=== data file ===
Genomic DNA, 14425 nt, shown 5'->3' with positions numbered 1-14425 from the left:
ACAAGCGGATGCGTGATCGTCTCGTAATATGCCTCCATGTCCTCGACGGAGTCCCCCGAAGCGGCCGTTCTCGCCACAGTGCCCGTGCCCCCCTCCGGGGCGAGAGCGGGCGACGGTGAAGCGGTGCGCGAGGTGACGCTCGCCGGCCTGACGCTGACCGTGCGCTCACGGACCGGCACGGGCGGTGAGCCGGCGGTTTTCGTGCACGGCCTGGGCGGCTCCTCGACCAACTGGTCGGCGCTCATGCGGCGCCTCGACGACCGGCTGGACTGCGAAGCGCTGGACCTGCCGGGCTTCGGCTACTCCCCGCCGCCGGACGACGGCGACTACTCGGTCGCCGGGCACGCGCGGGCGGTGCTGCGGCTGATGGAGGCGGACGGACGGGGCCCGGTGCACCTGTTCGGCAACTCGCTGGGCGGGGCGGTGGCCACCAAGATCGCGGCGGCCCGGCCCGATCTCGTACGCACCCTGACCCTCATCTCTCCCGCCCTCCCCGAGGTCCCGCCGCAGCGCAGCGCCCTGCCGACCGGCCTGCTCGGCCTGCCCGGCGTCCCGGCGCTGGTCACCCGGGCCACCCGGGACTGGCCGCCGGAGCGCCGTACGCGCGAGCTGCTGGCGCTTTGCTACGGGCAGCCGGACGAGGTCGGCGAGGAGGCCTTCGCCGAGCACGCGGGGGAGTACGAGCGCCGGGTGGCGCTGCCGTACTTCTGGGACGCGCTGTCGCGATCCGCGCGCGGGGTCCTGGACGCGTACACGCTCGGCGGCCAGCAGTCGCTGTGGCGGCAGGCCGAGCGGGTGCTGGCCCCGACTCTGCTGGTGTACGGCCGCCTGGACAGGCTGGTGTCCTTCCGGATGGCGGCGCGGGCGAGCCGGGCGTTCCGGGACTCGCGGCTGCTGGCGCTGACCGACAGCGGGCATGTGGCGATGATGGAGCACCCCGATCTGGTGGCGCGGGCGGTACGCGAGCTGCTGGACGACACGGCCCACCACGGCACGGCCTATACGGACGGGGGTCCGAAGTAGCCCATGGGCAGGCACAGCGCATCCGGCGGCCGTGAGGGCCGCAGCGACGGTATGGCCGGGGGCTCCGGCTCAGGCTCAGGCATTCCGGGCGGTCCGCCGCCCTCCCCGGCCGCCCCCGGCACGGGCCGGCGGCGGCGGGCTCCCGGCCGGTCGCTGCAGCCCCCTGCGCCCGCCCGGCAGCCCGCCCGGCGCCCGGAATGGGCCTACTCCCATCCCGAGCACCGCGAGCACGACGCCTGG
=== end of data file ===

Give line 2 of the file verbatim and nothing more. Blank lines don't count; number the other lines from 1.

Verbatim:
ACAAGCGGATGCGTGATCGTCTCGTAATATGCCTCCATGTCCTCGACGGAGTCCCCCGAAGCGGCCGTTCTCGCCACAGTGCCCGTGCCCCCCTCCGGGGCGAGAGCGGGCGACGGTGAAGCGGTGCGCGAGGTGACGCTCGCCGGCCTGACGCTGACCGTGCGCTCACGGACCGGCACGGGCGGTGAGCCGGCGGTTTTCGTGCACGGCCTGGGCGGCTCCTCGACCAACTGGTCGGCGCTCATGCGGCGCCTCGACGACCGGCTGGACTGCGAAGCGCTGGACCTGCCGGGCTTCGGCTACTCCCCGCCGCCGGACGACGGCGACTACTCGGTCGCCGGGCACGCGCGGGCGGTGCTGCGGCTGATGGAGGCGGACGGACGGGGCCCGGTGCACCTGTTCGGCAACTCGCTGGGCGGGGCGGTGGCCACCAAGATCGCGGCGGCCCGGCCCGATCTCGTACGCACCCTGACCCTCATCTCTCCCGCCCTCCCCGAGGTCCCGCCGCAGCGCAGCGCCCTGCCGACCGGCCTGCTCGGCCTGCCCGGCGTCCCGGCGCTGGTCACCCGGGCCACCCGGGACTGGCCGCCGGAGCGCCGTACGCGCGAGCTGCTGGCGCTTTGCTACGGGCAGCCGGACGAGGTCGGCGAGGAGGCCTTCGCCGAGCACGCGGGGGAGTACGAGCGCCGGGTGGCGCTGCCGTACTTCTGGGACGCGCTGTCGCGATCCGCGCGCGGGGTCCTGGACGCGTACACGCTCGGCGGCCAGCAGTCGCTGTGGCGGCAGGCCGAGCGGGTGCTGGCCCCGACTCTGCTGGTGTACGGCCGCCTGGACAGGCTGGTGTCCTTCCGGATGGCGGCGCGGGCGAGCCGGGCGTTCCGGGACTCGCGGCTGCTGGCGCTGACCGACAGCGGGCATGTGGCGATGATGGAGCACCCCGATCTGGTGGCGCGGGCGGTACGCGAGCTGCTGGACGACACGGCCCACCACGGCACGGCCTATACGGACGGGGGTCCGAAGTAGCCCATGGGCAGGCACAGCGCATCCGGCGGCCGTGAGGGCCGCAGCGACGGTATGGCCGGGGGCTCCGGCTCAGGCTCAGGCATTCCGGGCGGTCCGCCGCCCTCCCCGGCCGCCCCCGGCACGGGCCGGCGGCGGCGGGCTCCCGGCCGGTCGCTGCAGCCCCCTGCGCCCGCCCGGCAGCCCGCCCGGCGCCCGGAATGGGCCTACTCCCATCCCGAGCACCGCGAGCACGACGCCTGG